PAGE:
For Sentimental Reasons

Linda Ronstadt With The Nelson Riddle Orchestra

Asylum, 1986

http://en.wikipedia.org/wiki/Linda_Ronstadt

REVIEW BY: David Bowling

ORIGINALLY PUBLISHED: 11/03/2018

October of 1986 found a forty-year-old Linda Ronstadt issuing the final album in her trilogy of popular standards. While For Sentimental Reasons was not as commercially successful as the first two in the series, it still sold in excess of one million copies.

There was one tragedy during the recording of the album as arranger Nelson Riddle passed away before its completion. Terry Woodson stepped in and arranged the last three tracks.nbtc__dv_250

The album continued the tradition of the previous two releases as it concentrated heavily on pre-World War II traditional standards. By this time, Ronstadt had perfected her style of interpreting this type of material. While her vocals retained their pop tone, she was able to move many of the songs over to light jazz.

The album begins with a memorable Disney classic. “When You Wish Upon A Star” from the 1940 film Pinocchio finds her voice floating on top of a smooth arrangement. The phrasing is exact and the tone perfect.

Three songs from musicals written by Richard Rodgers and Lorenz Hart appear on the album. “Bewitched, Bothered, and Bewildered,” from 1940’s Pal Joey, the eternal “My Funny Valentine” from 1937’s Babes In Arms, and “Little Girl Blue” from 1935’s Jumbo all show her love for pre-World War II Broadway. The vocals and arrangements are true to the spirit and style of the originals as they slide easily by the senses.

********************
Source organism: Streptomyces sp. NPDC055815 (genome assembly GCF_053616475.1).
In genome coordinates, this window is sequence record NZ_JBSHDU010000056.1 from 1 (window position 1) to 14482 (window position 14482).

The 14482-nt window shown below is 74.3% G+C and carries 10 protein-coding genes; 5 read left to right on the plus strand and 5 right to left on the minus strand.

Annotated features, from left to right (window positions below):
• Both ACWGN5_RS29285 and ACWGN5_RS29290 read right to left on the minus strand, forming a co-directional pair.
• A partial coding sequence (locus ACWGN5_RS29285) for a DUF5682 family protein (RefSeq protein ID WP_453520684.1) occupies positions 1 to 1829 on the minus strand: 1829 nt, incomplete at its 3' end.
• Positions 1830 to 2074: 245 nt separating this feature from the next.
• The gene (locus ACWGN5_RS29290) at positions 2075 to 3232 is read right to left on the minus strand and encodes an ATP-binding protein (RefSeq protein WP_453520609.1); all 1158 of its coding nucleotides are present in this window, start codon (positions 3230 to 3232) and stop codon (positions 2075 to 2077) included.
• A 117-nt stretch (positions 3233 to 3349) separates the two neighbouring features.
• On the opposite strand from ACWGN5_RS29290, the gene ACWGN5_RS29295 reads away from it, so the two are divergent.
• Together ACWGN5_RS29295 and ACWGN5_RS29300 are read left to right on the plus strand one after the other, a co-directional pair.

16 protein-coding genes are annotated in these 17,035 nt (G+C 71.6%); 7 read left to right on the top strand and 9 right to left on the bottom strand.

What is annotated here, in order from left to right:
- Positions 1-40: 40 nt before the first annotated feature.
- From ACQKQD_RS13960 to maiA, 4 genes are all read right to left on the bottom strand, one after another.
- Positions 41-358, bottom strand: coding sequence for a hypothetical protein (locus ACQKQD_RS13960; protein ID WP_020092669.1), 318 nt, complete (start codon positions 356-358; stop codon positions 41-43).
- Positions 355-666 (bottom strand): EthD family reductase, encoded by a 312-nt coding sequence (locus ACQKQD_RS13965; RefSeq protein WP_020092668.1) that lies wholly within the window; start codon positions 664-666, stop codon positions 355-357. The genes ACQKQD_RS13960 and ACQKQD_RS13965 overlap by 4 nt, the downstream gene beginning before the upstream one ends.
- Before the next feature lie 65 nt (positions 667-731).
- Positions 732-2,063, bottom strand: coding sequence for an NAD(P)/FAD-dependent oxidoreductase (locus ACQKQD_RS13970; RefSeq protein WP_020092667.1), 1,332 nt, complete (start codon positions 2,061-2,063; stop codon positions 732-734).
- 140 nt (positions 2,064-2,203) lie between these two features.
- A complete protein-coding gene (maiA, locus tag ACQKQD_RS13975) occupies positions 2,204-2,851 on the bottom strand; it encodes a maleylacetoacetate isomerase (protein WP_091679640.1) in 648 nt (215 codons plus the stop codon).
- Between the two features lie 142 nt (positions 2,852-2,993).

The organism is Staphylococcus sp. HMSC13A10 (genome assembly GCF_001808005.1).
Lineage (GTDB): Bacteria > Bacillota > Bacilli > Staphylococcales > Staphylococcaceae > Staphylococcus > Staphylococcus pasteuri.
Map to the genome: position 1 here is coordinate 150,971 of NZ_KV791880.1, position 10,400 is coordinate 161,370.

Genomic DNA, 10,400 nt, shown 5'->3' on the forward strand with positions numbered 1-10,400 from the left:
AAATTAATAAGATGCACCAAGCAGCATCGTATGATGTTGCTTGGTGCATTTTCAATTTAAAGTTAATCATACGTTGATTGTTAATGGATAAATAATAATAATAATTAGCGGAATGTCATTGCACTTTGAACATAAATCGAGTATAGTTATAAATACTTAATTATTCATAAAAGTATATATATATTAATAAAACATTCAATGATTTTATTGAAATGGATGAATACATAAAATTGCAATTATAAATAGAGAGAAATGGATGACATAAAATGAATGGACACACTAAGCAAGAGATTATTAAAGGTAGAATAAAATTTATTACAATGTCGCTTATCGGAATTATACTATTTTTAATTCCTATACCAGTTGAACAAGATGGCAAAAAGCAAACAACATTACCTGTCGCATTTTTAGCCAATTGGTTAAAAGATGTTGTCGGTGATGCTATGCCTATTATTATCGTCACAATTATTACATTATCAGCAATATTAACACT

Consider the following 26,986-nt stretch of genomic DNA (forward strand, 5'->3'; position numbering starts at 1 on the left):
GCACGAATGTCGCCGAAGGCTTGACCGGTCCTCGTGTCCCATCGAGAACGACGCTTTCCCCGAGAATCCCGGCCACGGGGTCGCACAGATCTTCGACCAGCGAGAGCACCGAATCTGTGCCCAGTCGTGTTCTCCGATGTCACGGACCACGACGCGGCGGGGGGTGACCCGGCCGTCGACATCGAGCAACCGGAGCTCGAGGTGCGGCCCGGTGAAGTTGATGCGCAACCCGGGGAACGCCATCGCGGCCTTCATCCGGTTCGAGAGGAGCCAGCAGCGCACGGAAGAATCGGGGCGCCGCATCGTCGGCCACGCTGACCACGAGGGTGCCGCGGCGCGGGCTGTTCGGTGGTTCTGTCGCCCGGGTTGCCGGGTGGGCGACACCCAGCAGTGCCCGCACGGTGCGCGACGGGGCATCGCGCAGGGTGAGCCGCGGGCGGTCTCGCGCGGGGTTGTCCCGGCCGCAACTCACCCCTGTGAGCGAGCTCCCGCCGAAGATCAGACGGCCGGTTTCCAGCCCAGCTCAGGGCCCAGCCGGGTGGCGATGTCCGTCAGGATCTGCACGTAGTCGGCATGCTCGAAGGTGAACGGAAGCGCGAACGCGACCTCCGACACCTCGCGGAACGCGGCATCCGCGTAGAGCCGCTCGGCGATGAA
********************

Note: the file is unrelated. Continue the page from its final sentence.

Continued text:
She reaches back to 1929 for “Am I Blue,” which was a big hit for Ethel Waters. Ronstadt’s version moves it in a jazz direction. “I Love You For Sentimental Reasons” is my favorite track. She takes this huge number one hit for Nat King Cole, which has been recorded hundreds of times over, and gives a definitive performance.

She tackles a straight jazz song with “Round Midnight.” Artists such as Thelonious Monk, Miles Davis, Dizzy Gillespie, and others have made is a classic, yet her vocal provides a new dimension for this old war horse.

For Sentimental Reasons closed yet another phase of Linda Ronstadt’s career. These albums remain as a testament to the vocal prowess and versatility of one of the great female artists of American music.

Rating: B

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